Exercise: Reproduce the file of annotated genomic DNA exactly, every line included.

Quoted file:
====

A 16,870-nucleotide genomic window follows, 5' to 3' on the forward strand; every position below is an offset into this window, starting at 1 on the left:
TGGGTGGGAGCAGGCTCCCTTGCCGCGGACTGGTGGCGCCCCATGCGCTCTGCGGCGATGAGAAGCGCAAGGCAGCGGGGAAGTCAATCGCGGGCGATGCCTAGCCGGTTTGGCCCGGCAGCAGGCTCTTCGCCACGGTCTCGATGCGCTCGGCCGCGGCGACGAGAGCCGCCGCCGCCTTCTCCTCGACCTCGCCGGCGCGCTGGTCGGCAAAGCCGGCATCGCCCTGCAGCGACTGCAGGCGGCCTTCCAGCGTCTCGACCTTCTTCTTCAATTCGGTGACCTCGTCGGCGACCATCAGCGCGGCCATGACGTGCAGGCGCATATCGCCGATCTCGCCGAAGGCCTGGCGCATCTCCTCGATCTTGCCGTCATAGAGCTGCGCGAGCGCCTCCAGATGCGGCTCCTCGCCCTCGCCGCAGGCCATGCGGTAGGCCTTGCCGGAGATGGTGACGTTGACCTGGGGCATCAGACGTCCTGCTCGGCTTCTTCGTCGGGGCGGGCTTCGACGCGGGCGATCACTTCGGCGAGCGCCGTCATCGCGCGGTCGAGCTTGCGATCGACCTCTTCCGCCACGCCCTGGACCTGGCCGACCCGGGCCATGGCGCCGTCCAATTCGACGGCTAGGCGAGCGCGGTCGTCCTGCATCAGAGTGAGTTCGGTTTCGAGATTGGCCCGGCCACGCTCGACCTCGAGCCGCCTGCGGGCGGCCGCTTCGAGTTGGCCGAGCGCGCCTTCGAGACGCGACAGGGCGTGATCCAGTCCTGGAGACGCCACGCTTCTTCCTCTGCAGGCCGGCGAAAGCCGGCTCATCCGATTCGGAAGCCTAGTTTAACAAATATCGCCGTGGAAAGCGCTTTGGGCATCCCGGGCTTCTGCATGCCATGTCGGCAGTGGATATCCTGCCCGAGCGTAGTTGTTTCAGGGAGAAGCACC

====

A 16,870-nucleotide genomic window follows, 5' to 3' on the forward strand; every position below is an offset into this window, starting at 1 on the left:
TGGGTGGGAGCAGGCTCCCTTGCCGCGGACTGGTGGCGCCCCATGCGCTCTGCGGCGATGAGAAGCGCAAGGCAGCGGGGAAGTCAATCGCGGGCGATGCCTAGCCGGTTTGGCCCGGCAGCAGGCTCTTCGCCACGGTCTCGATGCGCTCGGCCGCGGCGACGAGAGCCGCCGCCGCCTTCTCCTCGACCTCGCCGGCGCGCTGGTCGGCAAAGCCGGCATCGCCCTGCAGCGACTGCAGGCGGCCTTCCAGCGTCTCGACCTTCTTCTTCAATTCGGTGACCTCGTCGGCGACCATCAGCGCGGCCATGACGTGCAGGCGCATATCGCCGATCTCGCCGAAGGCCTGGCGCATCTCCTCGATCTTGCCGTCATAGAGCTGCGCGAGCGCCTCCAGATGCGGCTCCTCGCCCTCGCCGCAGGCCATGCGGTAGGCCTTGCCGGAGATGGTGACGTTGACCTGGGGCATCAGACGTCCTGCTCGGCTTCTTCGTCGGGGCGGGCTTCGACGCGGGCGATCACTTCGGCGAGCGCCGTCATCGCGCGGTCGAGCTTGCGATCGACCTCTTCCGCCACGCCCTGGACCTGGCCGACCCGGGCCATGGCGCCGTCCAATTCGACGGCTAGGCGAGCGCGGTCGTCCTGCATCAGAGTGAGTTCGGTTTCGAGATTGGCCCGGCCACGCTCGACCTCGAGCCGCCTGCGGGCGGCCGCTTCGAGTTGGCCGAGCGCGCCTTCGAGACGCGACAGGGCGTGATCCAGTCCTGGAGACGCCACGCTTCTTCCTCTGCAGGCCGGCGAAAGCCGGCTCATCCGATTCGGAAGCCTAGTTTAACAAATATCGCCGTGGAAAGCGCTTTGGGCATCCCGGGCTTCTGCATGCCATGTCGGCAGTGGATATCCTGCCCGAGCGTAGTTGTTTCAGGGAGAAGCACC